Well SJC, that "better way" may be E-fuels: Use engineered microorganisms directly and continuously to convert sunlight and waste CO2 into infrastructure-ready fuels; http://www.greencarcongress.com/2014/02/20140203-audiefuels.html

Or E-gas; http://www.greencarcongress.com/2013/06/audi-20130625.html


I will believe that when I see it, so far Joule is a press release. There are several companies doing bio syntheric fuels successfully. Not to mention Sasol and Shell Pearl showing that gasification and synthesis work in mass production.


Great, the more companies working on it - the better its chances.


Too much efforts and funds are currently being used to produce more and more liquid fuels instead building H2 stations and quick battery charging stations for future BEVs and FCEVs.

Why should we continue to promote an old fashion dying technology instead of phasing it out and promoting replacement technologies such as BEVs, FCEVs, Solar and Wind energies capture, storage and distribution, H2 stations and quick battery charging stations?


Because E-fuels are a way to store renewable electricity in a form that can be used in vehicles that are currently on the road and are durable enough that their owners may not want to replace them for years to come.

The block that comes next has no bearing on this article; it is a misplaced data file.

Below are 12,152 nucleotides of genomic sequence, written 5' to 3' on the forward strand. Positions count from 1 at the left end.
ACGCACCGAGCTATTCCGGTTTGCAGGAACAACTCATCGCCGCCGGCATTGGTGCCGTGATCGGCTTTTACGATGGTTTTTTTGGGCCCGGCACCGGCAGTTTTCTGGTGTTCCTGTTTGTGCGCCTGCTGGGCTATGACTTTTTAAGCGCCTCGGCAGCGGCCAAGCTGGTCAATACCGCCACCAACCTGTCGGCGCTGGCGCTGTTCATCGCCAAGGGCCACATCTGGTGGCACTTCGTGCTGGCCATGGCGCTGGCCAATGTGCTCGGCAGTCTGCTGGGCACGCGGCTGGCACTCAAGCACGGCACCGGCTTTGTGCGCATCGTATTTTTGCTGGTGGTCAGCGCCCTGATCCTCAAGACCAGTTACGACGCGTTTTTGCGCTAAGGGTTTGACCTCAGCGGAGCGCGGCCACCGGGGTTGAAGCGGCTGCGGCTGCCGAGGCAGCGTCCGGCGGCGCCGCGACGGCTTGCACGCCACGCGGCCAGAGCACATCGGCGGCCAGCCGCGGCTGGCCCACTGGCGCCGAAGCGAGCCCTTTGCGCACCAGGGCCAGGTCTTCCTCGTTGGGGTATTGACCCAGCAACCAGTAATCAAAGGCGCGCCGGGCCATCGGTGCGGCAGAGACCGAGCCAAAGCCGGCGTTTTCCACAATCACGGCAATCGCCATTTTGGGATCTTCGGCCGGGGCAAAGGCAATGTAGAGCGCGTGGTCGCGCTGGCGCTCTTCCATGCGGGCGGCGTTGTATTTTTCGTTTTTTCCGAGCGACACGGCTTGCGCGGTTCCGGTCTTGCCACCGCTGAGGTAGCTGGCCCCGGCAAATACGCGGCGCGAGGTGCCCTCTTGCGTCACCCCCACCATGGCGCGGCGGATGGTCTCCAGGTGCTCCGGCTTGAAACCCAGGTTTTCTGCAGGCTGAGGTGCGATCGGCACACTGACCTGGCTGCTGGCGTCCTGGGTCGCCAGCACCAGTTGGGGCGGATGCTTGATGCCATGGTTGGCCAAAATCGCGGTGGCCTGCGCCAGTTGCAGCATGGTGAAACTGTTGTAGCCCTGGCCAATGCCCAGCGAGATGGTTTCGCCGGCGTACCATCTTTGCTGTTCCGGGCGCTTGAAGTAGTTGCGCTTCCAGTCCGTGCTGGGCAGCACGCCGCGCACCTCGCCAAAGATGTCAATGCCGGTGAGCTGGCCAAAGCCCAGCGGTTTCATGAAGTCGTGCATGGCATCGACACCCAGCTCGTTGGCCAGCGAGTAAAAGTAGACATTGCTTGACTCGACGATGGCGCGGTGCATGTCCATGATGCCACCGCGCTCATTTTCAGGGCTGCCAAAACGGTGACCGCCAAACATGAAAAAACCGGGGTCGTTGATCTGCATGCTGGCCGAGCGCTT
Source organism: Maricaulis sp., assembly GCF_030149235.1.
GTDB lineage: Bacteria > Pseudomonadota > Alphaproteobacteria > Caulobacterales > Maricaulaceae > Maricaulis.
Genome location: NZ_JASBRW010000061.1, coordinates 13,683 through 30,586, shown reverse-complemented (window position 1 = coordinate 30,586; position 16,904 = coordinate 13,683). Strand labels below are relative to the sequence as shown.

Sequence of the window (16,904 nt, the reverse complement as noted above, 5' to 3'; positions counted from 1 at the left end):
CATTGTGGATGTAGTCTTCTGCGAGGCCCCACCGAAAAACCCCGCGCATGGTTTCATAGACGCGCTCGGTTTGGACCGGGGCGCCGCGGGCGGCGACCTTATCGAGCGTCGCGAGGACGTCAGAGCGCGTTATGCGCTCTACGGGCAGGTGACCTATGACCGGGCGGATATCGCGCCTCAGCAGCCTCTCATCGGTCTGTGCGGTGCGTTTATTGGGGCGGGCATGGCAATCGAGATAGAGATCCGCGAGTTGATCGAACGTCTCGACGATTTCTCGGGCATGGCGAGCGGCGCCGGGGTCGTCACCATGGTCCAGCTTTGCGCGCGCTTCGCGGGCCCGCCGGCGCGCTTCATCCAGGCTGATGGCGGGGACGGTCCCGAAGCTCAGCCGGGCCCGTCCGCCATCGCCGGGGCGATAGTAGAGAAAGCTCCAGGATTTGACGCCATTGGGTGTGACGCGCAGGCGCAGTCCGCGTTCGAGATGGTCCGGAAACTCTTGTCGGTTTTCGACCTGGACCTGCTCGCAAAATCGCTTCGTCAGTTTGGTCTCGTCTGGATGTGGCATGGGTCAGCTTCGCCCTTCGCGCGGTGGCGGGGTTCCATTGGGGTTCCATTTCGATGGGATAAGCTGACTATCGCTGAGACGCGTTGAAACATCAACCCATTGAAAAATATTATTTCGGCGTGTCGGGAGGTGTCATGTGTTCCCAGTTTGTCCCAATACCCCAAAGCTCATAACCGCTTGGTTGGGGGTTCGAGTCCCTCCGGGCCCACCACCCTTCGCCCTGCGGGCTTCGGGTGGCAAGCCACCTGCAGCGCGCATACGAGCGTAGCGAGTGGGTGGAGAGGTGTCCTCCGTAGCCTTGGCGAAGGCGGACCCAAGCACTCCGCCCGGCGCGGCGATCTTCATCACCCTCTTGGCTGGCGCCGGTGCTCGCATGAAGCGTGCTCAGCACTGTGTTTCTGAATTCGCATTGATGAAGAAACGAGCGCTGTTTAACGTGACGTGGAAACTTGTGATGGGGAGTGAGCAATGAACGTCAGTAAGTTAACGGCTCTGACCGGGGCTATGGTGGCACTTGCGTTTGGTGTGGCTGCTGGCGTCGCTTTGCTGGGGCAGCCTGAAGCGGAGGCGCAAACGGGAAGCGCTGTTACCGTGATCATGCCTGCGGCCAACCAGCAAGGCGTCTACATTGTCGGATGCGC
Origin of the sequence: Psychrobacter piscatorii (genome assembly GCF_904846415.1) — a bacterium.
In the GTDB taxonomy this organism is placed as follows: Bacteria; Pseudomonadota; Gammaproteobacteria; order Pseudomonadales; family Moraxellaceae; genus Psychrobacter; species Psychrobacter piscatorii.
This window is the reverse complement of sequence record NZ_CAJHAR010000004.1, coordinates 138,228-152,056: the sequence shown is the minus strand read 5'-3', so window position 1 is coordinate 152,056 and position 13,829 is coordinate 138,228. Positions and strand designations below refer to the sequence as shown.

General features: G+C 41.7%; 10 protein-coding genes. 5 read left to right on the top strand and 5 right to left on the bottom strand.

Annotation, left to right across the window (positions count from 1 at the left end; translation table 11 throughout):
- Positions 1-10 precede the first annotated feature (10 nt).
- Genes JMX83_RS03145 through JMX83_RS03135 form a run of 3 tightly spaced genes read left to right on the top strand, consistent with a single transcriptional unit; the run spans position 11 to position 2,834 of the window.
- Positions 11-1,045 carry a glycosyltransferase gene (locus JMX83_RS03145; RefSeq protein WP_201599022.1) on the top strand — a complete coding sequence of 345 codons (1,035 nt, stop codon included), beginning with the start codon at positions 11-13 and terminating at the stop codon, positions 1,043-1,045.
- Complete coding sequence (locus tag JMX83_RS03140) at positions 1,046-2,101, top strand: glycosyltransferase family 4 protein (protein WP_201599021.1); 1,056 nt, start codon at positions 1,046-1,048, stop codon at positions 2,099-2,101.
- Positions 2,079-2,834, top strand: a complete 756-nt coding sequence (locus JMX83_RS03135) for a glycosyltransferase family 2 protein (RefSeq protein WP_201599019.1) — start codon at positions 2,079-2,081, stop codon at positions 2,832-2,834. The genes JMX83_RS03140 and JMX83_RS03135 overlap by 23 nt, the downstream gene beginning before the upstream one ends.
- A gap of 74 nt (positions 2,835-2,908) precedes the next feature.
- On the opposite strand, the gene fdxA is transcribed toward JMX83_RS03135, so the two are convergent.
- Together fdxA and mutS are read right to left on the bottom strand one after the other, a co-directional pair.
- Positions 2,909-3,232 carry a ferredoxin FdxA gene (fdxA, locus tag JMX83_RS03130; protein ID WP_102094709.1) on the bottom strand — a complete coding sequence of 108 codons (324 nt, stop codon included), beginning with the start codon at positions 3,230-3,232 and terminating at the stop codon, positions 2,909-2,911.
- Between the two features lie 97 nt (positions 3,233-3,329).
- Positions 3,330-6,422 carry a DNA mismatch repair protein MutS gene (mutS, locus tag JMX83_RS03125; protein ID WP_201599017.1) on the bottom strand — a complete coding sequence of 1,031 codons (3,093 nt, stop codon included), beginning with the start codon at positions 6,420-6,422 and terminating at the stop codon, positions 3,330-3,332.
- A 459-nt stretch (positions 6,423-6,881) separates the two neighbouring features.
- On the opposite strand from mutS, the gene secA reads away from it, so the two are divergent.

Yes, H2 stations and quick battery charging stations are great for future BEVs and FCEVs but we still need a solution for the millions of legacy vehicles that aren't going away any time soon.


Fortunately, legacy vehicles only last an average of 11 years. That's a relatively very short time.

Countries and electrified vehicles manufacturers will have to invest more into quick charge e-stations and H2 networks and clean e-energy production to support them.

Alternatively, energy suppliers with very deep pockets, will move in and try to control the market.

Roger Pham

Furthermore, existing fossil-fuel infrastructure will last for many decades more, even if no more are being built. This is more than enough to support existing fleets of vehicles. New investments should be on building RE infrastructures to support PEV's and FCV's and to wean off fossil fuels.